NU Online News Service, June 23, 2:55 p.m.EDT

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BERMUDA--In the current market, the top concern forrisk managers is the economic slowdown, which means added scrutinyof any dollars spent, an expert related at an industry conferencehere.

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"They must look at whether a solution is driven by compliance,or if it will bring additional revenue or return on costinvestment, whether it's from safety, or loss prevention servicesto risk management," said Christopher Iovino, managing director,risk consulting, risk control and claims with AON Global in NewYork, addressing a seminar at the Bermuda Captive Conference.

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He asked his audience to consider if risk managers "only have $1to spend in their risk management budget, will it be for a new ITsystem, or to reduce legacy claims?"

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He added that risk managers are turning over every stone to savemoney. He suggested that one way they can save is by examiningrecommendations made by insurers based on engineering.

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"Although it's not necessarily top of mind, sometimes, when riskmanagers see the lists and recommendations, they intuitively feel,'I need to do this because the insurance company is telling me todo so.'"

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However, with a little more education and awareness, Mr. Iovinosaid, "they can stop the bus for a minute and truly analyze thesize of the risk and how it impacts their program in the marketgoing forward." They then can determine whether the same result canbe achieved for less capital expenditure, he explained.

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While this may seem simple, he said that often risk managersaccept the recommendations, but that "whether it's a half-millionor million-dollar sprinkler system improvement, sometimes there areoptions."

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In another area, he said, "we can really show the benefit ofbetter data, better analysis." He said clarifying and strengtheningtheir organization's risk from a business interruption perspective"will impact how the market views their risk and how many risktransfer, risk finance issues they have to consider."

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The fact that risk managers are taking fresh looks at theirrisks and expenditures is "a good thing," he said. "Because ifwe're impacting one element of the total cost of risk equation, Ithink the risk manager can sell that a lot easier than some otherthings, like strategic thinking three-year plans."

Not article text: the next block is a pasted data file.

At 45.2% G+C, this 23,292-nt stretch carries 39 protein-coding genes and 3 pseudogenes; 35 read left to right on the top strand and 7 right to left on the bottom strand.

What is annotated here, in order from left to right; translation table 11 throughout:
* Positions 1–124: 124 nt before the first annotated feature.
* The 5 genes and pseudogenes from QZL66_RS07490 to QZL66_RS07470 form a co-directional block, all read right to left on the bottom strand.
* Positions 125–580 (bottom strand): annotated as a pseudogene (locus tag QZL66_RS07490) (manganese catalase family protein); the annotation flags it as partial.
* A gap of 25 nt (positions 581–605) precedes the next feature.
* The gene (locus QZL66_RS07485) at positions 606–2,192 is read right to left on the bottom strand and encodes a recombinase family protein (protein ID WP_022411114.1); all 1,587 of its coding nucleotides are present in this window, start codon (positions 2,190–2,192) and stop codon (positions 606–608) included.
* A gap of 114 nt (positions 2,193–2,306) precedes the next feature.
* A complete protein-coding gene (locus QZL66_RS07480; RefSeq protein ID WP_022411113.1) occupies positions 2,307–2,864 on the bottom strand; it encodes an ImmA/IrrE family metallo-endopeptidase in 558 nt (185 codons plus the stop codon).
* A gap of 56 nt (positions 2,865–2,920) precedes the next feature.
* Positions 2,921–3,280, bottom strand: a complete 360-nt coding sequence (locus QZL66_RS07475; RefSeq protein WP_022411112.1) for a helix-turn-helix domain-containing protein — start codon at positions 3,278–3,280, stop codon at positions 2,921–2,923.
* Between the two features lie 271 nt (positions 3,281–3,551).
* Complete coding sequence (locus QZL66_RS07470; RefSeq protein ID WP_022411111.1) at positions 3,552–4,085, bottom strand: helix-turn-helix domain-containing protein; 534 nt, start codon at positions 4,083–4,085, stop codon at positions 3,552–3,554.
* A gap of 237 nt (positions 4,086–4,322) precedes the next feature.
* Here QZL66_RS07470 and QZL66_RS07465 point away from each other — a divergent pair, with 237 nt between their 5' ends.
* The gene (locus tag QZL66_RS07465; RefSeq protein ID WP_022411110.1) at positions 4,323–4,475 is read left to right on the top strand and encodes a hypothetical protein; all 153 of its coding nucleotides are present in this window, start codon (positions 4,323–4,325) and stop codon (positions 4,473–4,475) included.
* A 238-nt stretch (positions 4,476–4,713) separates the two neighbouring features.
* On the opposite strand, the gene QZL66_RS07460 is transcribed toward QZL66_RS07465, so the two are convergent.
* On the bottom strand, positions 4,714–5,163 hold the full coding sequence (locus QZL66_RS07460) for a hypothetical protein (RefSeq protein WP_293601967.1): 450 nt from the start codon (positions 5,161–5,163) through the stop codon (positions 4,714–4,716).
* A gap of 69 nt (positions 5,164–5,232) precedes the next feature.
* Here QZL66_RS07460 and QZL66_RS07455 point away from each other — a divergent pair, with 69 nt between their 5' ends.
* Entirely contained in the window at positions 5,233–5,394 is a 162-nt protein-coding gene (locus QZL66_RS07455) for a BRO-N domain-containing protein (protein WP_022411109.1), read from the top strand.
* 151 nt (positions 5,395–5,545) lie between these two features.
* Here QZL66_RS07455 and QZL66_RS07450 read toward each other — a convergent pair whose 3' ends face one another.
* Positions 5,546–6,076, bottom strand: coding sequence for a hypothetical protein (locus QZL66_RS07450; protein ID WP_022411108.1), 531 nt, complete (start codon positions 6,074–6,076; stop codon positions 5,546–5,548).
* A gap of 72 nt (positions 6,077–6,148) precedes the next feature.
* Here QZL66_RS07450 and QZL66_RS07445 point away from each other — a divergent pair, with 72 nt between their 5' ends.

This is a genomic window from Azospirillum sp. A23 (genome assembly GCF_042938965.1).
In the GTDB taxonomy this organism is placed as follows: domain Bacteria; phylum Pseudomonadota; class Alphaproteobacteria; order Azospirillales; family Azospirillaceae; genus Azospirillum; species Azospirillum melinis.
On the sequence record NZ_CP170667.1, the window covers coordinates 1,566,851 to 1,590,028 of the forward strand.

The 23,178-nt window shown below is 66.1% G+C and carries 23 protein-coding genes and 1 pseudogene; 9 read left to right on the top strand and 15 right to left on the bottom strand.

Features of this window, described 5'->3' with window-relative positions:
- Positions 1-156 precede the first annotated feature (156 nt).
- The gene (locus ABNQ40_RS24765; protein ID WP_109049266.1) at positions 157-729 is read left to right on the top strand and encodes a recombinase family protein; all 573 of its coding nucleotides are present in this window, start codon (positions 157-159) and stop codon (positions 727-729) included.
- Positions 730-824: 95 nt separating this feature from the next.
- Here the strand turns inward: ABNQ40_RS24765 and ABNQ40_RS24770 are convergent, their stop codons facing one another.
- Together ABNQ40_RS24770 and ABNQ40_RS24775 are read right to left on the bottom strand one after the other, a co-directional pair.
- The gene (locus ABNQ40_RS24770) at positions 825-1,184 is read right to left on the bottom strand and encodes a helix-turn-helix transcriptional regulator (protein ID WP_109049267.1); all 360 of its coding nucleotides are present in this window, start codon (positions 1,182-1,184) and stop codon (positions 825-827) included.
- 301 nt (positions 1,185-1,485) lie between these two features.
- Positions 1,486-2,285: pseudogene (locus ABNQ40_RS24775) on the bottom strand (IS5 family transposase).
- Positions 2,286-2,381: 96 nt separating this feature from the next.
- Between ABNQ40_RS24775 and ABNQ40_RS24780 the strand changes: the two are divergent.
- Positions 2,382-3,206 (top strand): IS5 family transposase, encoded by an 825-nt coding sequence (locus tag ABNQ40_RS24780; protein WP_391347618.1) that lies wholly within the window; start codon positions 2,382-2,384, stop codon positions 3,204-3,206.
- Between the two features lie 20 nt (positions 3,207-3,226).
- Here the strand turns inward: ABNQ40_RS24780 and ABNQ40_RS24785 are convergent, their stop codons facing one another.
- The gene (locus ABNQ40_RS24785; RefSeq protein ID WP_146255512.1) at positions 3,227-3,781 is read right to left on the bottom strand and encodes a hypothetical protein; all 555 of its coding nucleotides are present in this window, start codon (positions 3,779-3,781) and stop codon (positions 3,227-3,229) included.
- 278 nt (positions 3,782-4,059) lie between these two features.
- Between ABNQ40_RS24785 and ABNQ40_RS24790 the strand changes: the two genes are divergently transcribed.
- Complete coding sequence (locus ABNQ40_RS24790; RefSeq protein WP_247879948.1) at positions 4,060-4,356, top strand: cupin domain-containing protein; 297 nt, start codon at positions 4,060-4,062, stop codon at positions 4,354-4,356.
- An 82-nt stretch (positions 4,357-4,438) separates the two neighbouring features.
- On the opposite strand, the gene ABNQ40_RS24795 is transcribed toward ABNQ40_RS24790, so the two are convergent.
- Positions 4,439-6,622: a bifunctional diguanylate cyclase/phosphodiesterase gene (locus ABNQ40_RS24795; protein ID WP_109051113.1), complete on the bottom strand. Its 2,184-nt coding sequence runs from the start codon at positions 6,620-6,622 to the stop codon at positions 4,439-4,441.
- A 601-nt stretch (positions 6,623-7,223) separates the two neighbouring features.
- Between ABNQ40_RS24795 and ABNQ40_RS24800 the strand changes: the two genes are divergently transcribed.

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With the way the economy is now, he added, "I don't know if theycan get their hands around 90 days in advance, let alone threeyears in advance."

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The issue they are dealing with is "When's the next quarter andhow am I being evaluated?" he said. He noted that in today's world,risk managers need to "be more than just transactional and morethan just an insurance manager."

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What's needed is "the true risk manager. We're seeing someorganizations gravitate to the chief risk officer" position.Looking back just five or 10 years, he observed, risk managers didnot concern themselves with issues such as supply chain andbusiness issues to the extent they do now.

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"If you're a smart risk manager you'll be looking at the wholegamut of risks and not put yourself into that silo," he noted.

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He added that in this market, decisions shouldn't be based on"it's a good thing to do." For example, "if I run an ergonomicssafety program that's going to impact 40 percent of my workers'comp losses, what is it going to get me back? As a consultant, wehave to answer that question."

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And while it may be the right thing to do for employees, hesaid, "that's not going to get the check cut to fund a large,elaborate program, especially now."

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Mr. Iovino said that AON's 2009 Global Risk Management Surveyfound the top-10 risks cited by risk managers are:

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o Economic slowdown

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o Regulatory and legislative changes

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o Business interruptions

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o Increasing competition

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o Commodity price risk

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o Damage to reputation

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o Cash flow and liquidity risk

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o Distribution or supply chain failure

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o Third-party liability

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o Failure to attract or retain group talent

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The survey found that economic slowdown was ranked eighth as aconcern two years ago; that there is more pressure to deliverresults with fewer resources; and that risk managers find itdifficult to remain committed to established, effective riskmanagement strategies, which affects all other risks surveyed.

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